This book examines the evolution of Russia’s security policy under Putin in the 21st century, using a critical security studies approach.
Drawing on critical approaches to security the book investigates the interrelationship between the internal-external nexus and the politics of (in)security and regime-building in Putin’s Russia. In so doing, it evaluates the way that this evolving relationship between state identities and security discourses framed the construction of individual security policies, and how, in turn, individual issues can impact on the meta-discourses of state and security agendas. To this end, the (de)securitisation discourses and practices towards the issue of Chechnya are examined as a case study.
In so doing, this study has wider implications for how we read Russia as a security actor through an approach that emphasises the importance of taking into account its security culture, the interconnection between internal/external security priorities and the dramatic changes that have taken place in Russia’s conceptions of itself, national and security priorities and conceptualisation of key security issues, in this case Chechnya. These aspects of Russia’s security agenda remain somewhat of a neglected area of research, but, as argued in this book, offer structuring and framing implications for how we understand Russia’s position towards security issues, and perhaps those of rising powers more broadly.
This book will be of much interest to students of Russian security, critical security studies and IR.
Snetkov’s monograph, based on a PhD dissertation at the University of Birmingham, provides a close reading of Russian security discourse from 1999–2014 through the prism of Chechnya. The author carefully documents how the Russian leadership switched from a frame of a “weak state” to a “strong state” before edging back toward a discourse of an embattled state threatened by external enemies—and their domestic collaborators—a theme that emerged by 2004.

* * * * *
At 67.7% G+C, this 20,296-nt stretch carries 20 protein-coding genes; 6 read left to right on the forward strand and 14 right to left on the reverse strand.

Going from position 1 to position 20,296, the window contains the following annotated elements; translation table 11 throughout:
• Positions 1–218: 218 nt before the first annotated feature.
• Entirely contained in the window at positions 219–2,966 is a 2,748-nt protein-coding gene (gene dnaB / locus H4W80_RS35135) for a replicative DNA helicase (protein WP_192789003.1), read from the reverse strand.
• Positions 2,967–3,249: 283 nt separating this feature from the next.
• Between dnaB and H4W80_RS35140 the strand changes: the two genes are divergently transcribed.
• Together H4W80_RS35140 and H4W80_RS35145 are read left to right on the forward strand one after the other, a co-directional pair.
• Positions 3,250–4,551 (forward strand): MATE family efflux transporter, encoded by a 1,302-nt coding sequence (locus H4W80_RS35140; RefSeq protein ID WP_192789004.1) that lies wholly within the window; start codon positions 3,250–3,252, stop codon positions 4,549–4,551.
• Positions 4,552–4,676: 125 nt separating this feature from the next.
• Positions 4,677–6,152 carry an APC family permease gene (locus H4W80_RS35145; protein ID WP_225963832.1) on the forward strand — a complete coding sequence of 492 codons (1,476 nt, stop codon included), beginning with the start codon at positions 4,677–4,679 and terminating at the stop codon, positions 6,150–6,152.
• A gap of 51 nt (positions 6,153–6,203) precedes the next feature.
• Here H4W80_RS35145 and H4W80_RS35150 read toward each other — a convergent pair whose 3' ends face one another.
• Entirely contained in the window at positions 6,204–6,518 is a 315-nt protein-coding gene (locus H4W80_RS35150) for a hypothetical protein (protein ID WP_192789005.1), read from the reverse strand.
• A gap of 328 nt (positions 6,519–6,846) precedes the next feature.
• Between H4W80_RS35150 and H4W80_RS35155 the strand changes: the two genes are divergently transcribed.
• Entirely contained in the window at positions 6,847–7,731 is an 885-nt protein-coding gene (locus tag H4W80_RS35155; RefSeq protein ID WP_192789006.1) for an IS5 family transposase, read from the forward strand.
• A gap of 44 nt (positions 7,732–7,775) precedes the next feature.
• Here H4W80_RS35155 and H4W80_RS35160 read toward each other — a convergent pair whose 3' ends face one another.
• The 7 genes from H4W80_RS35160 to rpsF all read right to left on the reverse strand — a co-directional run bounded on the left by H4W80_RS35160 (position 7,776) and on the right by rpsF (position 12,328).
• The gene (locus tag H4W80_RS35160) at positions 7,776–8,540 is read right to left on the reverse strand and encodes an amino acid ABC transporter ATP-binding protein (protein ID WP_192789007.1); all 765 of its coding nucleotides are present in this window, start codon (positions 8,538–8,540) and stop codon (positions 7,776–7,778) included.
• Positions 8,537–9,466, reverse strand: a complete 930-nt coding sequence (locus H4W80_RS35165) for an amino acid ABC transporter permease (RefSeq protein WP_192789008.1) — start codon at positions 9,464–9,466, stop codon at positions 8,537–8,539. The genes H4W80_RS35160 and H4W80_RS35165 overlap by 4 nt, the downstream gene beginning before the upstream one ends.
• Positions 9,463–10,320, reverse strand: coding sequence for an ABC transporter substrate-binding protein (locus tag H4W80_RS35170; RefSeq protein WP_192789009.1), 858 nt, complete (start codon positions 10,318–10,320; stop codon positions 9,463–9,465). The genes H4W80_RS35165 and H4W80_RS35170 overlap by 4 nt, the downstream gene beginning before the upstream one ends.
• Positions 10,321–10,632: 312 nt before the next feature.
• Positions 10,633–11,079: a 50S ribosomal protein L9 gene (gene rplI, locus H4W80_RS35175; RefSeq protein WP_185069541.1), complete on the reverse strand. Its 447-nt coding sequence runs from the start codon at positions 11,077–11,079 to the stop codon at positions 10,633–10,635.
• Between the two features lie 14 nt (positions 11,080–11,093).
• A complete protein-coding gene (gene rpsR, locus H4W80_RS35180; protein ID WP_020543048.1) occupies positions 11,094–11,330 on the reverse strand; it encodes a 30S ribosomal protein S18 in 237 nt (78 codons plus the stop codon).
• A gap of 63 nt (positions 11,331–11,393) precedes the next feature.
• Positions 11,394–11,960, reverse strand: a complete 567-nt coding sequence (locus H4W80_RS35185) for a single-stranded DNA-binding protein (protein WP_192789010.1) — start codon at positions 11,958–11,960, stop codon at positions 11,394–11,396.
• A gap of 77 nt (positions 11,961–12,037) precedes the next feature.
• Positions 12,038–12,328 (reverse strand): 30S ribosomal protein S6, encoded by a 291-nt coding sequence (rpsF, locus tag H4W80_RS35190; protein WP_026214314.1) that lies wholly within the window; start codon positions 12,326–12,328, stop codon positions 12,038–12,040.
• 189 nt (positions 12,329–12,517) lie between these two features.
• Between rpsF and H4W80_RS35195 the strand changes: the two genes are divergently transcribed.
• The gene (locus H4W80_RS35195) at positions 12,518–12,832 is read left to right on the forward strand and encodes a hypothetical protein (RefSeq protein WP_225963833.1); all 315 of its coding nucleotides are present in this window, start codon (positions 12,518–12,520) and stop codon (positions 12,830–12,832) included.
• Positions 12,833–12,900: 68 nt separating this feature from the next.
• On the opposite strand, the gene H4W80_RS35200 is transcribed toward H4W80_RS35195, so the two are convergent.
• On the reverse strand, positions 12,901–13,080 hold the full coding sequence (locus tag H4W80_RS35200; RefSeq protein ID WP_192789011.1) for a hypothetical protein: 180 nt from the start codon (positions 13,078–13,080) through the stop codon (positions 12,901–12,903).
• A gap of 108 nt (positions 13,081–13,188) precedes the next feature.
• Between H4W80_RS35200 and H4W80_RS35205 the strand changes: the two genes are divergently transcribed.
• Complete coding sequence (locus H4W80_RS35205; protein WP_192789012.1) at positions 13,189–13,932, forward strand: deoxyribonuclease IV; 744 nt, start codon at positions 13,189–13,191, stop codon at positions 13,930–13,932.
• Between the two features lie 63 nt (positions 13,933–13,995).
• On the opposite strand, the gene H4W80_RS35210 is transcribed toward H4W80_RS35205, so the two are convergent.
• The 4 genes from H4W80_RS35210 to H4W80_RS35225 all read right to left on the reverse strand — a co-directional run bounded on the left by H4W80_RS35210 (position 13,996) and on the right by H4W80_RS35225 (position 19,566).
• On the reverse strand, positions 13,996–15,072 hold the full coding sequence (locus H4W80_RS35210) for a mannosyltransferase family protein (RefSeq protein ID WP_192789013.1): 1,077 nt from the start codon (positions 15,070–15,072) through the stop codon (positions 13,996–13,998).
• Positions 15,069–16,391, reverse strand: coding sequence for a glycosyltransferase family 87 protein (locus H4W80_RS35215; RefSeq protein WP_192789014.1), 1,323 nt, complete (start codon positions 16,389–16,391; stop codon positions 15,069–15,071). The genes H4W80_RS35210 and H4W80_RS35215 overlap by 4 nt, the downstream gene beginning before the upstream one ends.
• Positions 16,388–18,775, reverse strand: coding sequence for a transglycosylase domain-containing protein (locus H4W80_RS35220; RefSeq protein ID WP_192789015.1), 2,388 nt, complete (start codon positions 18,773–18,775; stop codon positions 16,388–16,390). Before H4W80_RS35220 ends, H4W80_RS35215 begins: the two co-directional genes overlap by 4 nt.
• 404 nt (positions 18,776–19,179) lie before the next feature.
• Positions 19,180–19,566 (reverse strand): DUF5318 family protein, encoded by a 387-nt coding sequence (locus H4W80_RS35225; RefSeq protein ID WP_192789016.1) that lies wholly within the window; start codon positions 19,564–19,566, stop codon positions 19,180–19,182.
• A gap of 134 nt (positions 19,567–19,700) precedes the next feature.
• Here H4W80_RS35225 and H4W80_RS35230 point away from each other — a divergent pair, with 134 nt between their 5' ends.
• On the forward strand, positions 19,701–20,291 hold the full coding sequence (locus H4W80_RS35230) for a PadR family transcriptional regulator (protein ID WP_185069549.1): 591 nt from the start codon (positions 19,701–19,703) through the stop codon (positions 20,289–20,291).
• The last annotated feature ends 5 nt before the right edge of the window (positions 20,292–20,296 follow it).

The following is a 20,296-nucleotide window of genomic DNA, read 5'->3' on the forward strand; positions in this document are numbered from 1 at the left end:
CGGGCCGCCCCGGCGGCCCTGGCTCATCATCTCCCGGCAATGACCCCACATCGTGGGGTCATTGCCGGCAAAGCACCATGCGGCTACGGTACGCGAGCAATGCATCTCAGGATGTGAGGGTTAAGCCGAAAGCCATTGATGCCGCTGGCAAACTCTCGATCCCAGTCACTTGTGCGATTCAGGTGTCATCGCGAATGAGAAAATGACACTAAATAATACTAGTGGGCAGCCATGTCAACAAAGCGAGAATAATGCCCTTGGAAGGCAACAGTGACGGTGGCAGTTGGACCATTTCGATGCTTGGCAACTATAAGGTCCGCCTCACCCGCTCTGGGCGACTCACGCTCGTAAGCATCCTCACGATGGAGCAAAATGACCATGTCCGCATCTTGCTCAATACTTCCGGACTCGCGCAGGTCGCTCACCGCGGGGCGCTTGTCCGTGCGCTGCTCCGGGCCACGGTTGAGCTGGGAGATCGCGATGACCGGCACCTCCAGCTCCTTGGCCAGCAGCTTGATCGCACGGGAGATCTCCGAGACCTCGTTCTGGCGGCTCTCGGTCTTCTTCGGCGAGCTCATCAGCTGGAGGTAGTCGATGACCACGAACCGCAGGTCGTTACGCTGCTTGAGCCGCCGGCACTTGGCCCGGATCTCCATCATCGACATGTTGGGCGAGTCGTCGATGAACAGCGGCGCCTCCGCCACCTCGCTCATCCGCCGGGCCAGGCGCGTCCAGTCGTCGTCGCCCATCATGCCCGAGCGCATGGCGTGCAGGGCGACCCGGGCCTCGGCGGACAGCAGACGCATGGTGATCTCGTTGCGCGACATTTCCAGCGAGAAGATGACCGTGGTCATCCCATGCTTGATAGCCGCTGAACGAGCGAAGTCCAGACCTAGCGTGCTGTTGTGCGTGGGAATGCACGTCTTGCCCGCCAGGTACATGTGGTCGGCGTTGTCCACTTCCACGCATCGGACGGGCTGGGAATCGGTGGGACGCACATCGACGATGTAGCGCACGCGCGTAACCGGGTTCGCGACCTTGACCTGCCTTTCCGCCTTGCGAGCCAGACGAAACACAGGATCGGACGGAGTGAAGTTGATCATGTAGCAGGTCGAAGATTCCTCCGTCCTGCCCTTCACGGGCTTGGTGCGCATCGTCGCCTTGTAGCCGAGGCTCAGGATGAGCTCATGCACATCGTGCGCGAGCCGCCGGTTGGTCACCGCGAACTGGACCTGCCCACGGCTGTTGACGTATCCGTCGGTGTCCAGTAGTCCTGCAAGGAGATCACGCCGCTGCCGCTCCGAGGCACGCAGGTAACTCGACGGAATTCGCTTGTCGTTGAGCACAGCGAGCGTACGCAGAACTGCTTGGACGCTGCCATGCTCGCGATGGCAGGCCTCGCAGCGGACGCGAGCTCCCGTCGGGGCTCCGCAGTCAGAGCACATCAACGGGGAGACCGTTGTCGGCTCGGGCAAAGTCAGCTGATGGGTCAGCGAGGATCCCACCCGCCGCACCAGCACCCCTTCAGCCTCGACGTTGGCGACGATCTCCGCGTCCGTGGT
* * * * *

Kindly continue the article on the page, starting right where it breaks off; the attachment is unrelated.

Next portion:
--P. Rutland, Wesleyan University, CHOICE
Aglaya Snetkov’s monograph largely resolves many of these complexities through a variety of analytical techniques. She sets forth a convincing periodisation of Russia’s security pathways from the time Vladimir Putin was appointed prime minister in 1999 to the key caesurae of Russia’s annexation of Crimea in 2014. She includes a running case study of Chechnya as an object of Russia’s security policies and discourses over this timeframe, thereby mitigating the pitfall of adopting an overly conceptual approach to the subject. In addition, in her comprehensive analytical framework she is attentive to desecuritisation processes, which are most clearly reflected in Chechnya’s evolution from state-breaker to state-maker… Snetkov’s volume provides a rich investigative agenda for the Russian security specialist.
-- RAYMOND TARAS, Tulane University, Europe-Asia Studies
1. Introduction 2. Analysing security in a non-Western context Part I: 1999-2000 3. Russia in crisis 1999/2000 4. Russia’s number one threat: the securitisation of Chechnya Part II: 2000-2004 5. The Rebuilding of Russia 6. The ‘normalisation’ of Chechnya Part III: 2004-2008 7. Russia as a strong state and a great power? 8. A ‘rebuilt’ Chechnya in a securitised North Caucasus? Part IV: 2008-2014 9. Modernisation, resecuritisation and patriotic fervour: Medvedev and Putin 10. Russia’s policy towards the North Caucasus and Chechnya 11. Conclusion
The CSS Studies in Security and International Relations examines historical and contemporary aspects of security and conflict. The series provides a forum for new research based upon an expanded conception of security and will include monographs by the Center's research staff and associated academic partners.